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Cooperation Against the Financing of Terrorism

International Cooperation Against the Financing of Terrorism

E. Anthony Wayne, Assistant Secretary for Economic and Business Affairs
Fundacion Jose Ortega y Gasset
Madrid, Spain
November 16, 2005

Thank you for your kind introduction.

Before beginning my remarks, I would like to express my deep appreciation to the Jose Ortega y Gasset Foundation for making this possible. I know this took a great deal of work by many people.

I would also like to express thanks to President Antonio Garrigues Walker and Vice President Jose Varela Ortega for their -- and the foundation's -- role in hosting this seminar, and acknowledge the generosity of the organizations whose sponsorship has made it possible: the Ministry of the Interior, King Juan Carlos University, the Elcano Royal Institute, and the American Embassy.

It is a pleasure to be here today with my colleagues from the Spanish government, Sr. Jose Ignacio Lopez Chicheri of the Ministry of the Interior and Sr. Angel Lossada of the Ministry of Foreign Affairs. I appreciate their consideration in enabling me to participate with them in today's panel from across an ocean and several time zones away.

Building International Cooperation

I think everyone will agree that we have made progress in building international cooperation against the financing of terrorism.

Bilaterally, we have moved together. As Ambassador Aguirre noted on Monday, cooperation between Spanish law enforcement authorities and our Federal Bureau of Investigation is now being facilitated on a day-to-day basis through an FBI agent detailed to Madrid from Washington to work closely with our colleagues from Spain on terrorist financing cases.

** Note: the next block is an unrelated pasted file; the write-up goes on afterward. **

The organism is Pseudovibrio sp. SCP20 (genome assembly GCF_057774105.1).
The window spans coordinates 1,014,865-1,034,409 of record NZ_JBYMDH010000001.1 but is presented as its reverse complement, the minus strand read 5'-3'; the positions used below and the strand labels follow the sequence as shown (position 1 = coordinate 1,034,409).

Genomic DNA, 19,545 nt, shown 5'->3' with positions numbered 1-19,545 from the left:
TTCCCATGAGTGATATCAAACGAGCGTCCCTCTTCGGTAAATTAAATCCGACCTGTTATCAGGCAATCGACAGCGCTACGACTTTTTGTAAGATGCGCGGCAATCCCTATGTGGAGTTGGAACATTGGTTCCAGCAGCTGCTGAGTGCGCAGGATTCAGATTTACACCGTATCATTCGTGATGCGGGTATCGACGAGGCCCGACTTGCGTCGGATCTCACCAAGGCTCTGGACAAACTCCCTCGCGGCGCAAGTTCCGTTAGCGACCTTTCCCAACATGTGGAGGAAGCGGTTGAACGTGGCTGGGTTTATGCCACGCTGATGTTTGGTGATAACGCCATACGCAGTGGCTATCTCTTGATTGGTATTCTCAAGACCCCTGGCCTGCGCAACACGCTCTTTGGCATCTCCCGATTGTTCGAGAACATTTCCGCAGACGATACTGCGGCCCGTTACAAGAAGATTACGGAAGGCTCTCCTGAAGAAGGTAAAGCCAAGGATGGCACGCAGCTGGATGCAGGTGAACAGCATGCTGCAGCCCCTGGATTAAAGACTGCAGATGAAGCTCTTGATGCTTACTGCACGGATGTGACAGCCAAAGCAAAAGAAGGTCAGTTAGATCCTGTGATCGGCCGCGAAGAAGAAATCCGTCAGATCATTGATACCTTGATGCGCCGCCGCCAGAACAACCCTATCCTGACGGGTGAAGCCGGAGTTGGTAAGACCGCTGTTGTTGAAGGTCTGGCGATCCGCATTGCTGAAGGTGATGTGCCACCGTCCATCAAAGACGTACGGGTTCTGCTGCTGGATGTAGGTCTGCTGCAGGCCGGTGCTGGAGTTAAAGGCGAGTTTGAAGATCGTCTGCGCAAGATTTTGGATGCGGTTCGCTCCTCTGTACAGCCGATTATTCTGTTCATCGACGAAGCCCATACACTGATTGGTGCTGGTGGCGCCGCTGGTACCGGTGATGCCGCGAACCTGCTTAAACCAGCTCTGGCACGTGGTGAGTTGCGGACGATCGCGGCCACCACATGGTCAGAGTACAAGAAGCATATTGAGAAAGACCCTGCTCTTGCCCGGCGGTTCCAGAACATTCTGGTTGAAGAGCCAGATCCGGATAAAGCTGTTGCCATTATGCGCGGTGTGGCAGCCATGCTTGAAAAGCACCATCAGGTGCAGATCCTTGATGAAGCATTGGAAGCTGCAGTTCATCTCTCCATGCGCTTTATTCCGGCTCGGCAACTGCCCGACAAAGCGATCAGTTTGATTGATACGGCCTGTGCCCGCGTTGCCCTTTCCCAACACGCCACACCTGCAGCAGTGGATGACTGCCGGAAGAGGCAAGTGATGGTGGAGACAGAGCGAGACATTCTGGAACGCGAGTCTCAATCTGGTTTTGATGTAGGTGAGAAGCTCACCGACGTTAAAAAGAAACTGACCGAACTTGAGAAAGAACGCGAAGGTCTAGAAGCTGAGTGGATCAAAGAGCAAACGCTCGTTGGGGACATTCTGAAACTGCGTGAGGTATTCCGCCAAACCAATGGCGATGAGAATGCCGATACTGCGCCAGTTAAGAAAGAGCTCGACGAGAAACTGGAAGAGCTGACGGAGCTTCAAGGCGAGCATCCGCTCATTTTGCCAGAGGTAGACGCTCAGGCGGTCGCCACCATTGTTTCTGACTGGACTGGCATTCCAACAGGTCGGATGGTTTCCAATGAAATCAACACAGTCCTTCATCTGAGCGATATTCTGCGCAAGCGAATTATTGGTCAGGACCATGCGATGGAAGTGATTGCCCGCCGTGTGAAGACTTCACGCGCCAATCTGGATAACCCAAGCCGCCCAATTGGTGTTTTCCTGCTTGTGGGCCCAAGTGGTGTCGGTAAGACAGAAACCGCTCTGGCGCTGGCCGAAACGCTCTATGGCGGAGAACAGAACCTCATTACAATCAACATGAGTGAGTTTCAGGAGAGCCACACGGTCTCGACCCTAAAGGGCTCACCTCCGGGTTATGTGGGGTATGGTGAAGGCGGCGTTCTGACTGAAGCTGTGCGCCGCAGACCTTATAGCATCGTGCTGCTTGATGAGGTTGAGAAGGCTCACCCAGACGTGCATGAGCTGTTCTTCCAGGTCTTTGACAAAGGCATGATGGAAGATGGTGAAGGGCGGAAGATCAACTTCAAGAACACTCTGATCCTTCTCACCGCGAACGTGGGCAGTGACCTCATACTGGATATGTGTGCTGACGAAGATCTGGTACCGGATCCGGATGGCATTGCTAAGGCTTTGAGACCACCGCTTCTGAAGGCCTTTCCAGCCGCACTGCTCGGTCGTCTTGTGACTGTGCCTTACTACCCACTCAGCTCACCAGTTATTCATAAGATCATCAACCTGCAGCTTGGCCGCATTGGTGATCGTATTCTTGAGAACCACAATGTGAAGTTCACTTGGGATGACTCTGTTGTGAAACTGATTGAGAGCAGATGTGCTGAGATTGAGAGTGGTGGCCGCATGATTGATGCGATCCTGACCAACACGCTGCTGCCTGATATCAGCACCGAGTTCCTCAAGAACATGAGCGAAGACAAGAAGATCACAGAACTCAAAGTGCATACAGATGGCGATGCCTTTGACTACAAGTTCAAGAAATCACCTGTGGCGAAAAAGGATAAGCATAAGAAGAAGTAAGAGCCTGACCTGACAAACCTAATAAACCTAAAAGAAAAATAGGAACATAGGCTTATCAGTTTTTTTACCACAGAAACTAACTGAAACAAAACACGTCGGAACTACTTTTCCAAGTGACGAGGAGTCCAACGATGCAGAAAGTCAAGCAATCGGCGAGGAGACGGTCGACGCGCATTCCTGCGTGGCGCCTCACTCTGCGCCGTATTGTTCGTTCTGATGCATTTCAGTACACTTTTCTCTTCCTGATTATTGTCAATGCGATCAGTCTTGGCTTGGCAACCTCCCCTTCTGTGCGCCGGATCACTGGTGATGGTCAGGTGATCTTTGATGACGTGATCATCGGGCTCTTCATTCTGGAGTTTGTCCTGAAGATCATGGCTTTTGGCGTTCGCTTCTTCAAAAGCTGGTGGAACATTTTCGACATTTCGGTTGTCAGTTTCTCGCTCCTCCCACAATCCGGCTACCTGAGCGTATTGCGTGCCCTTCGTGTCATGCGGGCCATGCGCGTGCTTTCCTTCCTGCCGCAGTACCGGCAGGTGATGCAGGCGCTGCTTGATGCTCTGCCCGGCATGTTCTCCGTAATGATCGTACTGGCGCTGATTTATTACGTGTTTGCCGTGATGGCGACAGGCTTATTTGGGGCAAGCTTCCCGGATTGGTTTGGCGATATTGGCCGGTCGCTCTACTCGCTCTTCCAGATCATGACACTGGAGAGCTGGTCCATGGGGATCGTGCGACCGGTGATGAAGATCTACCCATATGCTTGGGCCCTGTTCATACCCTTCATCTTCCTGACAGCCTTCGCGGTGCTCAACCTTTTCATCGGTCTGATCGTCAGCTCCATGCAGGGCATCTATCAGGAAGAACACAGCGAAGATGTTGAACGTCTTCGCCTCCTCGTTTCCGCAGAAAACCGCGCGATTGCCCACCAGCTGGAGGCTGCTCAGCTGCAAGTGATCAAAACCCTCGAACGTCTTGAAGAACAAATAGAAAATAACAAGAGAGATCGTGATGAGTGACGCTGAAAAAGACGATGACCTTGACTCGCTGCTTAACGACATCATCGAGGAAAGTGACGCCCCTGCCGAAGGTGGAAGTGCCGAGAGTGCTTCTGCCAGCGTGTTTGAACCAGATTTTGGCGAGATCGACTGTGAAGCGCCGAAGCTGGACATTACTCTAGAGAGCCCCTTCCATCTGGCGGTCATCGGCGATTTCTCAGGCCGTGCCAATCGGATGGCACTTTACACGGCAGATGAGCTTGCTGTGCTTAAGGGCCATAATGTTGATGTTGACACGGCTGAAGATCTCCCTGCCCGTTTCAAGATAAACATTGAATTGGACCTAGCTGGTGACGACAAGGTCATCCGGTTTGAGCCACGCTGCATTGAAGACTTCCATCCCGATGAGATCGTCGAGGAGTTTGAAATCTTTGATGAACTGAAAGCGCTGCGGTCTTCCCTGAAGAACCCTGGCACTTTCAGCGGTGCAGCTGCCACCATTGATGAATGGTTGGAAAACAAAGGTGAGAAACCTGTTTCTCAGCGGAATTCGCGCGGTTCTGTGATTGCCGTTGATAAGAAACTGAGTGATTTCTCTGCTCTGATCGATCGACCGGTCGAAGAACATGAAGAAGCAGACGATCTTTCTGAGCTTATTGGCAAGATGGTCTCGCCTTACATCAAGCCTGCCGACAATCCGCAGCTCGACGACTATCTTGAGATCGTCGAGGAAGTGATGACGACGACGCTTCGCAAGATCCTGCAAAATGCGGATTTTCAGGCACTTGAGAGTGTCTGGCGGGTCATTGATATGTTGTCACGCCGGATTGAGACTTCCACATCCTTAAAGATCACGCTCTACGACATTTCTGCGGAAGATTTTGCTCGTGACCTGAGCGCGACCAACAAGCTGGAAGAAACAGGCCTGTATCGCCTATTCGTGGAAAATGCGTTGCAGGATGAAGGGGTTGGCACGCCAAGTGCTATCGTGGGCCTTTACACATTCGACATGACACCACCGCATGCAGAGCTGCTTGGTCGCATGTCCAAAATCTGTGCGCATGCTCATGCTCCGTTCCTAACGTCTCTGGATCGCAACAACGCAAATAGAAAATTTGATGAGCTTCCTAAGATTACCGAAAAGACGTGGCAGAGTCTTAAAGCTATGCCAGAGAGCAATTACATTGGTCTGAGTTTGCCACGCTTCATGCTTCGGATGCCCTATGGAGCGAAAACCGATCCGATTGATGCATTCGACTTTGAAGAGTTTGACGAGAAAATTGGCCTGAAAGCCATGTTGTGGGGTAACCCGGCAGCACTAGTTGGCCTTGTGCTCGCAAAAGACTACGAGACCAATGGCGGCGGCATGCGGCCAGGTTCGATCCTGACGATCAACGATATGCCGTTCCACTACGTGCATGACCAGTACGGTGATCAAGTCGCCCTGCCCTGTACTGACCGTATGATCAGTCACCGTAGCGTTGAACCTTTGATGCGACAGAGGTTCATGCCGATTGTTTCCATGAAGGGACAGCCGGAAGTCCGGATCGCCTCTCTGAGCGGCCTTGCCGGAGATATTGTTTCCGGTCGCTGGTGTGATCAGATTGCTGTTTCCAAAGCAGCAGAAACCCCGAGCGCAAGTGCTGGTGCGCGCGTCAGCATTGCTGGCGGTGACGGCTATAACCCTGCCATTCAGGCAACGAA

But what I want to emphasize in my remarks today is the distance we still need to travel. We are at the beginning of what to every indication is a very long road.

In some sense, our experience in building international cooperation to combat terrorist financing is an attempt to bridge numerous gaps between previously-existing ways of doing things and the new challenges we are facing.

Our task is to devise a set of approaches that enable us to reconcile what we have done in the past, and what we need to do now.

In my remarks today, I would like to focus in particular on three topic areas of international cooperation against terrorist financial networks:

* Designations of terrorists and their supporters; * United Nations sanctions; and * Technical assistance and training.

Designation of Terrorists and Their Supporters

The designation of terrorists and their supporters has been one of the most prominent, and certainly public, elements of international cooperation against terrorist financing.

We generally define designation by its potential effects -- freezing the funds of terrorists, preventing the travel of terrorists or stigmatizing terrorists by public naming-and-shaming.

But there is not a good and wide understanding of what it means to designate somebody.

I would propose that a designation is in fact a process that can enable governments to address a gap that exists between knowledge of a threat to security on the one hand, and, on the other, judicial action after a criminal act has taken place.

As we all know, authorities may have access to information about a threat, even if a terrorist act has not occurred. The threat may be general, rather than related to a specific action. And the information is not such that it could support a criminal prosecution.